A dad’s hardest coaching job is letting someone else do it
By Joe Black | (email@example.com)
Today is Father’s Day. For those of us blessed with children, I’m not sure that we have a more important role in our lives than to be good parents to our children.
I’ve said many times that I don’t see many bad kids but I’ve seen way too many bad parents. Anybody that’s been around sports as much as I have has seen the worst of the worst.
Like the dad that didn’t want to go to his daughter’s games because she wasn’t going to get to play anyway. My sermon was that he needs to be there more if she’s not playing than if she is.
Or the dad who was so overbearing that his child couldn’t enjoy the basketball game because of the constant criticism that was being offered from the sideline. That child ended up quitting the game they loved because of it.
I’ve listened to dads in the stands yell at their kid, coaches, referees, and opposing players. One of the worst would criticize everyone on his son’s team but his own son. Loudly. Bitterly.
I want to tell you about a couple of dads that I think got it right.
Logan Winders was a standout on the 2012 MHS football team that made it to the state championship game and an important part of the 2011 team that won that same championship. His brother Zane, who just completed his college career at Maryville College (where Logan will matriculate this fall), did much the same.
Their father, Joey Winders, has coached a variety of youth sports teams around here but is most widely known as the head coach of the Maryville Southerners, a Pee-Wee team in the Parks & Recreation football league.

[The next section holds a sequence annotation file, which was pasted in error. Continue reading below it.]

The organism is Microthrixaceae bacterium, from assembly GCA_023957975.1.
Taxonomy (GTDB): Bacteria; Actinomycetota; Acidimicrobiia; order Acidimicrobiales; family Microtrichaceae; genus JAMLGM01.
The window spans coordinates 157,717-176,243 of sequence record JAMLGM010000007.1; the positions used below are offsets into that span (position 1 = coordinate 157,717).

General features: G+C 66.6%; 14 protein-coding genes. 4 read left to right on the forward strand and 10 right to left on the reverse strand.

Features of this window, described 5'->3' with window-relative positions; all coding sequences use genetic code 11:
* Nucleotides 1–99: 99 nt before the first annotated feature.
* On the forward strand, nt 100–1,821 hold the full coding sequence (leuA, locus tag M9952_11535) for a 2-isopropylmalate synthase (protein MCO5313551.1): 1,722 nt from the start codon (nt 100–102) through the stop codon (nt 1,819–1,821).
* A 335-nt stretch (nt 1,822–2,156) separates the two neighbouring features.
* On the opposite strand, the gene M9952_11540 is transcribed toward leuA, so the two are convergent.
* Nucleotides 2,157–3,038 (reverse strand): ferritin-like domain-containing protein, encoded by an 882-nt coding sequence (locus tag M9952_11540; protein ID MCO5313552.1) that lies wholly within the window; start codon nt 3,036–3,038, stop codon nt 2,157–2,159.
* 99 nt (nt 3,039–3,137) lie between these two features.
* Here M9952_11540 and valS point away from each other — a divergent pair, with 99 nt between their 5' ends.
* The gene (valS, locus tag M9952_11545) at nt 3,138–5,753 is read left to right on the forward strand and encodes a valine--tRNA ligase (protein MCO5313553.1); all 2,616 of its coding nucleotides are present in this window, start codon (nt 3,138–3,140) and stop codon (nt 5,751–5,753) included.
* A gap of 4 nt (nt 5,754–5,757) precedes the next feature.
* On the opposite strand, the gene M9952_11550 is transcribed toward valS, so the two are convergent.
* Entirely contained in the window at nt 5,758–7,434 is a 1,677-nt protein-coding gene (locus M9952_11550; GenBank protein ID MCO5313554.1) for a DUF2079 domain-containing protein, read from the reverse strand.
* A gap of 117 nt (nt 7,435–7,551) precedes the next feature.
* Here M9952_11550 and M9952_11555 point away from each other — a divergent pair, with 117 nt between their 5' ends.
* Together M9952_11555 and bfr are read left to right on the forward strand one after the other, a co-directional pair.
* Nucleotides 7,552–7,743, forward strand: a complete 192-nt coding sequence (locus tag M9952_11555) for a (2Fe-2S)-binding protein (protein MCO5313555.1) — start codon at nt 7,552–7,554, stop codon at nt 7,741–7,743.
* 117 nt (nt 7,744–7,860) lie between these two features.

Joey’s efforts on behalf of youth sports in this community are almost beyond compare. Long before his boys were playing, he was coaching. Baseball, basketball, football. I don’t recall that he coached other sports along the way but I wouldn’t be surprised to hear that he did.
He has been such a part of the fabric of youth sports around here that if he had tried to be heavy handed with the high school career of his sons, few would be surprised. He coached them pretty much all the way up to high school, and it had to be hard to step aside and turn Zane and Logan over to other coaches.
But that’s exactly what he did. Sure, he worked behind the scenes, doing whatever parents could do to support the whole team. Like feed them, before and after games. Come early and stay late to do those things that need to be done.
He lifted his kids up when they were down and stood to the side and let them live in the glory when they thrived. For my money, he was a really great dad — an example of how that role should be played out.
Nick Myers was the quarterback of this same football team. Few would argue that his performance from game 1 through the championship game wasn’t a big reason, maybe the biggest, for this past year’s success.
His dad Don Don was also a youth sports coach but what I will always remember about him is that he was at football practice pretty much every single day of Nick’s high school career, quietly observing from the periphery of the practice field.
As far as I can tell, he never tried to coach or criticize, and I honestly never heard a negative word come out of his mouth, even when his son was battling for a starting position or having a bad day.
Joey & Don Don: Good dads that understand that these days passed too quickly yet made the best of them.
Well done guys. Happy Father’s Day.
Joe Black, PT, DPT, SCS, ATC is a physical therapist and athletic trainer at Total Rehabilitation and is Manager of Outpatient Rehabilitation for Blount Memorial Hospital. Write to him at (firstname.lastname@example.org)